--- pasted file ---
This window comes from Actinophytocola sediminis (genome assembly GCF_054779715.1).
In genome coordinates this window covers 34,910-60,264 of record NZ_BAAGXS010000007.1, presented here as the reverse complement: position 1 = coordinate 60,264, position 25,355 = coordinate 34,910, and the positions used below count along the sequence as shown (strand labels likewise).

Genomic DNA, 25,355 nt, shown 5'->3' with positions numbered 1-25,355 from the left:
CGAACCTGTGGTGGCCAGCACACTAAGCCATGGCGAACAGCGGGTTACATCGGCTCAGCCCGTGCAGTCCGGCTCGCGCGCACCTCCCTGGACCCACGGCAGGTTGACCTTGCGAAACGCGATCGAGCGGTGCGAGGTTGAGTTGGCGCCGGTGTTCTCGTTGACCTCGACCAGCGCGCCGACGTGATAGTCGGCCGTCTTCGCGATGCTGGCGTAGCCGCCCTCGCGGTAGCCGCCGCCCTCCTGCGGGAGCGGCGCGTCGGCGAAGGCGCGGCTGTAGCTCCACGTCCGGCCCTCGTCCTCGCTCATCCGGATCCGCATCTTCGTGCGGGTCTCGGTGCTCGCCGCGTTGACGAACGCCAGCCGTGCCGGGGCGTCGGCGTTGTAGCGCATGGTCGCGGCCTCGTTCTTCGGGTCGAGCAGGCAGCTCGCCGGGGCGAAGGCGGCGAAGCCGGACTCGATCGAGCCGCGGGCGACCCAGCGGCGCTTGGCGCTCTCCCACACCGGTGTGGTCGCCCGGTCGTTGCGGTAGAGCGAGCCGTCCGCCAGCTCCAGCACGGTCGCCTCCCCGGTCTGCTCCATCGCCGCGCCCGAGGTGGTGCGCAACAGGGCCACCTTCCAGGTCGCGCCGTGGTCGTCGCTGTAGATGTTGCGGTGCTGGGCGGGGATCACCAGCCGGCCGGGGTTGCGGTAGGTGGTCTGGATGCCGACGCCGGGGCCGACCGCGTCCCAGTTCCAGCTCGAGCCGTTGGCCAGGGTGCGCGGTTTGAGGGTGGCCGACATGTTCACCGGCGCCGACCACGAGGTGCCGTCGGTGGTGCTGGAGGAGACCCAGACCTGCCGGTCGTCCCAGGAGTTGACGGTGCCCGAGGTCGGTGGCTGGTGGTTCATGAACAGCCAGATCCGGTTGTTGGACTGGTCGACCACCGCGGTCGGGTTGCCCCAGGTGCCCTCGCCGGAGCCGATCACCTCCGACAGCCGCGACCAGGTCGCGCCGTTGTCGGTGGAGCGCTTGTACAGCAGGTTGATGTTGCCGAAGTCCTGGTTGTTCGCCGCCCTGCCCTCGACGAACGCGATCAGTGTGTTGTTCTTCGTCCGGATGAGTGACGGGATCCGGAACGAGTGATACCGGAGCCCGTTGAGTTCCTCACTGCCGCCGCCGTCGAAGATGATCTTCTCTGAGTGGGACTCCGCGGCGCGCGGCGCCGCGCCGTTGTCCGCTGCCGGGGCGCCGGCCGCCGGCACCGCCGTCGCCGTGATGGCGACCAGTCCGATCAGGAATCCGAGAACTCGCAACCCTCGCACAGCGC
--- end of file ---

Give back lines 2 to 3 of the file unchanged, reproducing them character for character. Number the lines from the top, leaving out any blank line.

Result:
In genome coordinates this window covers 34,910-60,264 of record NZ_BAAGXS010000007.1, presented here as the reverse complement: position 1 = coordinate 60,264, position 25,355 = coordinate 34,910, and the positions used below count along the sequence as shown (strand labels likewise).

Genomic DNA, 25,355 nt, shown 5'->3' with positions numbered 1-25,355 from the left: